DVD cover of Solar Attack (widescreen)
|Directed by||Paul Ziller|
|Produced by||Tom Berry
|Written by||Michael Konyves|
Louis Gossett Jr.
|Music by||Chuck Cirino|
|Running time||91 minutes|
Solar Attack (also called Solar Strike) is a 2006 television film by Lions Gate Entertainment.
It concerns large coronal mass ejections (CMEs) that cause the Earth's atmosphere to burn, potentially suffocating all life on Earth. All of this happens during a time of political tension between the United States and Russia. Disaster is eventually averted by the detonation of nuclear missiles at the poles and releasing vapor that extinguish the burning methane caused by the CMEs.
While a solar probe operated by the fictional Solar and Near Earth Laboratory (SNEL) is obtaining data, a large CME or solar flare destroys the probe. A manned spaceplane, Galileo, is caught in the CME and destroyed; the tragedy is blamed on bad Russian equipment. CMEs knock satellites out of orbit, turning them into deadly meteors, and a CME hits New Zealand, turning it into a huge mass of molten rock.
After a multi-millionaire, Lucas Foster (Mark Dacascos), funds a program to fight global warming, it is discovered that the Earth's atmosphere is now 5 per cent methane. Multiple CMEs are bound to hit the Earth, ignite the methane, and suffocate every living thing on Earth. Foster, who is also a scientist, tries to convince his skeptical colleagues. The government and fellow scientist Joanna Parks, his ex-wife, do not believe Foster either.
As the CMEs strike, it is determined that 25-megaton nuclear missiles fired at the North Pole will release vapor that will extinguish the methane flares. Fortunately, Foster knows a Russian submarine captain who reluctantly lets him on his sub. Foster explains that although satellite communication has been disabled, the sub can communicate via a transatlantic telegraph cable located at a depth of 800m. The sub is designed to dive to 700m, but the captain tells his reluctant lieutenant to dive to 800m anyway. The sub survives the dive with minor damage. Communication between the captain and the Russian president results in the Russian president, who has been informed of the situation by the American president, telling the captain to go ahead with the plan.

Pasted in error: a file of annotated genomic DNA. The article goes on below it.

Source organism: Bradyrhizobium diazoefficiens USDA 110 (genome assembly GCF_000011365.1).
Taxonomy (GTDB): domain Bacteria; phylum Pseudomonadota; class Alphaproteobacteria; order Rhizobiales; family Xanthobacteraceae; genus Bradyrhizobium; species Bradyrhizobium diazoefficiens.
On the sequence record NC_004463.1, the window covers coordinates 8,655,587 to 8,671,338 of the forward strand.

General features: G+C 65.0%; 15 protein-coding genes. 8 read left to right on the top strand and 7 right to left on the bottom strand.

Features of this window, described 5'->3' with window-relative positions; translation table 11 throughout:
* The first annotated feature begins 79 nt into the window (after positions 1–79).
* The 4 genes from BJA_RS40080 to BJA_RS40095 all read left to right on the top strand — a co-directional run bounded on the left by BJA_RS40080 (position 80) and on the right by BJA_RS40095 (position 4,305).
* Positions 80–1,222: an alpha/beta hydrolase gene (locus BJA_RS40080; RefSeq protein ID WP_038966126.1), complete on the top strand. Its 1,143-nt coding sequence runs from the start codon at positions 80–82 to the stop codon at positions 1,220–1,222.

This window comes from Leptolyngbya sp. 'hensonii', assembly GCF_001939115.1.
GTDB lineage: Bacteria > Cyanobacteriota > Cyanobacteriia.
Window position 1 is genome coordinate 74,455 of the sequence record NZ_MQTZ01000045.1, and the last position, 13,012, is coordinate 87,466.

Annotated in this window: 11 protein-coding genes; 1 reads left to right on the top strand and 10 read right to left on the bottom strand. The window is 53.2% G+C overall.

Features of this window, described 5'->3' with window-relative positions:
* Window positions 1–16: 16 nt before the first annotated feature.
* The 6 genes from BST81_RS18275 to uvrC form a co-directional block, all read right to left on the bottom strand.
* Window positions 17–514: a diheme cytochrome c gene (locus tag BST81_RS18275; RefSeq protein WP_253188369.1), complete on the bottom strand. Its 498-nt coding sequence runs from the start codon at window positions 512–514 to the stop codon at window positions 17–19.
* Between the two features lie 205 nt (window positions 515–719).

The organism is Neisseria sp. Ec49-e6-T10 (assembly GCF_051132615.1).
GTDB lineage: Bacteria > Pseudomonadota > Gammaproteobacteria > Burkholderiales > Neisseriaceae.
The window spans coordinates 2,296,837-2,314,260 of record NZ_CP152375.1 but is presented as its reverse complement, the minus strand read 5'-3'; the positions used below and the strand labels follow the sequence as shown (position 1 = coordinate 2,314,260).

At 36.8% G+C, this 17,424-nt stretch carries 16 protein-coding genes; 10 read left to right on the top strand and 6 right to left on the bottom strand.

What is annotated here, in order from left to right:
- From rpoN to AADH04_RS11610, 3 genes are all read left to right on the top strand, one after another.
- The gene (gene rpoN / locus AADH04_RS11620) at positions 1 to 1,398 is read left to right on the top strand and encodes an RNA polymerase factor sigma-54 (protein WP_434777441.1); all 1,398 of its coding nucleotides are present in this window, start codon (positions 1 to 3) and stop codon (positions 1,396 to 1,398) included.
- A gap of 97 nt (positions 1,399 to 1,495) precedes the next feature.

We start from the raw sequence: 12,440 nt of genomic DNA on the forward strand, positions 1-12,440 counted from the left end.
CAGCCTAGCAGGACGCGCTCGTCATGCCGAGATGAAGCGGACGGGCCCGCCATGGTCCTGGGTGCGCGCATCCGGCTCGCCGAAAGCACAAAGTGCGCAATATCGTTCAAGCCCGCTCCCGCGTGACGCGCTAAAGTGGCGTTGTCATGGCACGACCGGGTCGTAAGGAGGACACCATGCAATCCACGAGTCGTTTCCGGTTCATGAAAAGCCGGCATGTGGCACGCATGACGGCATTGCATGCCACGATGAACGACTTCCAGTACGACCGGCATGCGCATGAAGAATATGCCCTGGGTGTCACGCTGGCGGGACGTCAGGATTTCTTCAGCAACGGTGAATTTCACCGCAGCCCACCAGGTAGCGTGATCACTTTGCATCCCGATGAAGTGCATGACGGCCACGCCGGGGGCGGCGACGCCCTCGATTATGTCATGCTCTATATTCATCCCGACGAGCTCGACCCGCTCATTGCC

Meanwhile, the Russian sub has detected an American sub. Before the Russian missiles can be launched, the lieutenant threatens the captain at gunpoint, but Foster wrestles the gun away. The Russian sub is detected by the Americans, who threaten to attack if the Russian sub does not surrender. The captain launches the missiles anyway and the American sub fires two torpedoes. The Russian sub releases countermeasures that destroy the torpedoes, although the Russian sub suffers damage. The Americans finally realize that the Russians are friendly after learning of the presence of Foster.
The missiles arrive at the North Pole and the Earth is saved. At the end, Foster and his ex-wife hug; Foster's comment about going "down the aisle" suggests that they may renew their romantic relationship and re-marry.
- Mark Dacascos as Dr. Lucas Foster
- Joanne Kelly as Dr. Joanna Parks
- Kevin Jubinville as Brad Stamp
- Sugith Varughese as Patel
- Craig Eldridge as Jim Leeburg
- Tim Post as Joe Aguilar
- Stephen McHattie as Admiral Lawrence
- Conrad Coates as Colonel Alby
- Louis Gossett Jr. as President Ryan Gordon
- Damir Andrei as Russian President Yuri Ilyushin
- Bill Lake as Captain Misha Gregorovitch
- Genādijs Dolganovs as Lt. Troiska
- Romas Stanulis as Russian Crew Member
- Ronn Sarosiak as Captain Wade
- Duane Murray as Lt. Copeland
- Jason Knight as Delta Pilot
- Bill Hall as Reporter
- Gordon Masten as Hot Dog Man
- Neil Crone as Security Guard
- The movie claims the ozone layer blocks CMEs when it is actually the magnetosphere that block these charged, solar particles.
The film bears a number of similarities to the 1961 film: Voyage to the Bottom of the Sea.
- "Internet Movie Database - List of Films shot in Hamilton, Ontario". Retrieved 2008-01-29.